Correlation between Gender and Seafaring in the Book, Iron Men, Wooden Women: Gender and Seafaring

640 WordsFeb 3, 20183 Pages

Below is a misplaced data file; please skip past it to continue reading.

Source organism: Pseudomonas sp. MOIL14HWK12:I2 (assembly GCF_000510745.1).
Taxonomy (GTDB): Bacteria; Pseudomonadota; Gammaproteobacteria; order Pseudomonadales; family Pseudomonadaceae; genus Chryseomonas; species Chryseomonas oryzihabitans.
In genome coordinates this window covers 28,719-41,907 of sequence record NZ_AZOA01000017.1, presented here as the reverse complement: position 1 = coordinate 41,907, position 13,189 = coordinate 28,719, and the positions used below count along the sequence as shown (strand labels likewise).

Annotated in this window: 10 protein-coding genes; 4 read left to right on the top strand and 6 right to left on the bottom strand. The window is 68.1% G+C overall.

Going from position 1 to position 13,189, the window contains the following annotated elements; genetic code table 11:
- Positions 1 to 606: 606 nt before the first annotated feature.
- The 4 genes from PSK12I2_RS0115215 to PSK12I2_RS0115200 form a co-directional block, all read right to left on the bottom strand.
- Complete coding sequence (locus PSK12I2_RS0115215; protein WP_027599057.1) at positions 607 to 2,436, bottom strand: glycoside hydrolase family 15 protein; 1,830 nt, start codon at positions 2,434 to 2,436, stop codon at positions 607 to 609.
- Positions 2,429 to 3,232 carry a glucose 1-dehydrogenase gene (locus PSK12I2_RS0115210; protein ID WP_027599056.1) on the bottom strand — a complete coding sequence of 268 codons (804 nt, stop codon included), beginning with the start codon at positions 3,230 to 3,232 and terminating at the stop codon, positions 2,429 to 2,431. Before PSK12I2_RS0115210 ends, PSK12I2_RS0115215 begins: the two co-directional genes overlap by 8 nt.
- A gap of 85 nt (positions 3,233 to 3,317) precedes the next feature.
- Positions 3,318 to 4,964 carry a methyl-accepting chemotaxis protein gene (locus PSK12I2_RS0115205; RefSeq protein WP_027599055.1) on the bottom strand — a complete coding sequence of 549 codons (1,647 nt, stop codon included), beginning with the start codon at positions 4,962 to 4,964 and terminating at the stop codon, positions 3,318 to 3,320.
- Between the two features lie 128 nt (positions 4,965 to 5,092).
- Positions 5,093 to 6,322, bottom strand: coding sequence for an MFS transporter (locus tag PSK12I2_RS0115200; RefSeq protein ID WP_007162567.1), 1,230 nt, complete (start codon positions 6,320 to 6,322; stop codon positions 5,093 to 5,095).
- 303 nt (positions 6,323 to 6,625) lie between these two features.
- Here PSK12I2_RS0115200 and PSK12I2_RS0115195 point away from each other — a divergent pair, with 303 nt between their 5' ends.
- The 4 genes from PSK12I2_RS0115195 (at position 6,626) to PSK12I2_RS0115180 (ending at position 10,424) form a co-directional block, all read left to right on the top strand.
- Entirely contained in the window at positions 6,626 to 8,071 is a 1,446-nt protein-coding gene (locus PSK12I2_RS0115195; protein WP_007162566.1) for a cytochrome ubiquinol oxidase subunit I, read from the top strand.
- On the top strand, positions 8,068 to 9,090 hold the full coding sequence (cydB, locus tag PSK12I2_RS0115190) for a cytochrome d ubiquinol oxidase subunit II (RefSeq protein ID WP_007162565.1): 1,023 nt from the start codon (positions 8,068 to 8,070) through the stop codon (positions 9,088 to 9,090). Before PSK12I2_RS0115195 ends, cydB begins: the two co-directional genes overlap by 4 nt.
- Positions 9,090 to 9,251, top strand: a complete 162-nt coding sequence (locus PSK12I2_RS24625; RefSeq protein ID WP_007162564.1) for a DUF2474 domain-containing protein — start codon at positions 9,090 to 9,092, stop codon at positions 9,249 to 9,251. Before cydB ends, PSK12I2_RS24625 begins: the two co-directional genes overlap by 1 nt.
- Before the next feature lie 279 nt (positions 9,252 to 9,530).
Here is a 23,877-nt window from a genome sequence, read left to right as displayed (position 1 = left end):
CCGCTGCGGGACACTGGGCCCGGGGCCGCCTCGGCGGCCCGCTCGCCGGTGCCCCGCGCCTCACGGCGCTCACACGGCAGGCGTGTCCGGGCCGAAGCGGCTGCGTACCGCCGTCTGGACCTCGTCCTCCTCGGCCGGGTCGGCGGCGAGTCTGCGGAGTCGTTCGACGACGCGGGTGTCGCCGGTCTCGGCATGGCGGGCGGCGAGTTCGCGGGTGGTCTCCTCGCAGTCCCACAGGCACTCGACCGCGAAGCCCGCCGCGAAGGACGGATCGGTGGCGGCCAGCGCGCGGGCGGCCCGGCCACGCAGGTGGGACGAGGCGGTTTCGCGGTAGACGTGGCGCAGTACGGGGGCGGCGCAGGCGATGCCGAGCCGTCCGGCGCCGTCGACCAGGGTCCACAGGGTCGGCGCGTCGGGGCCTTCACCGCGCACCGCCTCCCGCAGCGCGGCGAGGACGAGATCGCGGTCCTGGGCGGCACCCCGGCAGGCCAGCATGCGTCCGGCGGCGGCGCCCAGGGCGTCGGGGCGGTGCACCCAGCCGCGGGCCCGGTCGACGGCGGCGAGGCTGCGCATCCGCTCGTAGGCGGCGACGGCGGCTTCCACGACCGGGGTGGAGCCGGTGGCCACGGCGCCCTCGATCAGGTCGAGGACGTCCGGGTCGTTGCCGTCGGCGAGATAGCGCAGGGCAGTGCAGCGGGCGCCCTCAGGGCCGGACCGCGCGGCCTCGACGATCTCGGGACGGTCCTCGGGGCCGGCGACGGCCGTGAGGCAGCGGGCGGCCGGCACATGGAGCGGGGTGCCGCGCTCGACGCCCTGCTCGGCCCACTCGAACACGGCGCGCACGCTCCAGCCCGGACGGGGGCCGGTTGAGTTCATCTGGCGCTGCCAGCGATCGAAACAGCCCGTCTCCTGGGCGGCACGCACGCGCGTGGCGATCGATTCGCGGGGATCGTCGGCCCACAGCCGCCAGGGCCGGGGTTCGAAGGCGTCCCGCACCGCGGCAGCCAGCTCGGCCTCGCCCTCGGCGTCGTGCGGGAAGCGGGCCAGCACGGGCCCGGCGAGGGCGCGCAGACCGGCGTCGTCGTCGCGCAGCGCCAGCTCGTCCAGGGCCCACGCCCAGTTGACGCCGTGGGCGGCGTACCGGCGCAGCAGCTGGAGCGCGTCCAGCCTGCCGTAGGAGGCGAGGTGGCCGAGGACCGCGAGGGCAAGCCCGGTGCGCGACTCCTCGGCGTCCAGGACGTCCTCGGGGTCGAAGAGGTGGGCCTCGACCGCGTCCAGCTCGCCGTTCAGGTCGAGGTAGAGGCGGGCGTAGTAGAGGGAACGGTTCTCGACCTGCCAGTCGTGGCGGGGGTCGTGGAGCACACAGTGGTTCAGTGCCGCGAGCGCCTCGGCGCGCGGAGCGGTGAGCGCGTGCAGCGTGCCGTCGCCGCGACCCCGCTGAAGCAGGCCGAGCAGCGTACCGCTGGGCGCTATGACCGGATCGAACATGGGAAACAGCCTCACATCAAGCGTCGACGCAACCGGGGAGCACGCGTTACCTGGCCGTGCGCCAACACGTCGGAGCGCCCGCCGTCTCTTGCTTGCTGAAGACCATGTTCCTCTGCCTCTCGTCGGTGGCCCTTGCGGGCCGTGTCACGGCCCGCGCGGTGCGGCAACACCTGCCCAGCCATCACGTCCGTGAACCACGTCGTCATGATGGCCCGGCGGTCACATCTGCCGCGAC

In Iron Men, Wooden Women: Gender and Seafaring in the Atlantic World, 1700-1920, Margaret Creighton and Lisa Norling, in addition to their co- authors, studies the correlation between gender and seafaring. This collection of ten essays explores the basic theme of gender in seafaring in the Anglo- American age of sail, challenging the notion that the maritime realm was innately a masculine place. It also addresses the idea that women and institutions located shoreside were not at all related to the seafaring society. These essays offer an introduction to maritime history and the different social roles at sea and in sea side communities. The title itself implies the typical notion that the work at sea were for the masculine, while the women were as “stiff and objectified as the wooden figureheads that faced the sea" (p.vii). Some of the authors assert that gender is an essential part of seafaring but reveals the active roles the women played in the maritime industry. Others emphasize the relationship of masculinity and seafarers, and how it has strengthened within the past two hundred years as argued by Lisa Norling. She claims that men who worked at sea continued to be functionally codependent with the women whose job supported their family while they were gone. Haskell Springer exposes the irony that captain’s wives who decided to follow a non-traditional role of living at sea, lived more within the “separate spheres “ideology than the wives who stayed in land. Marcus

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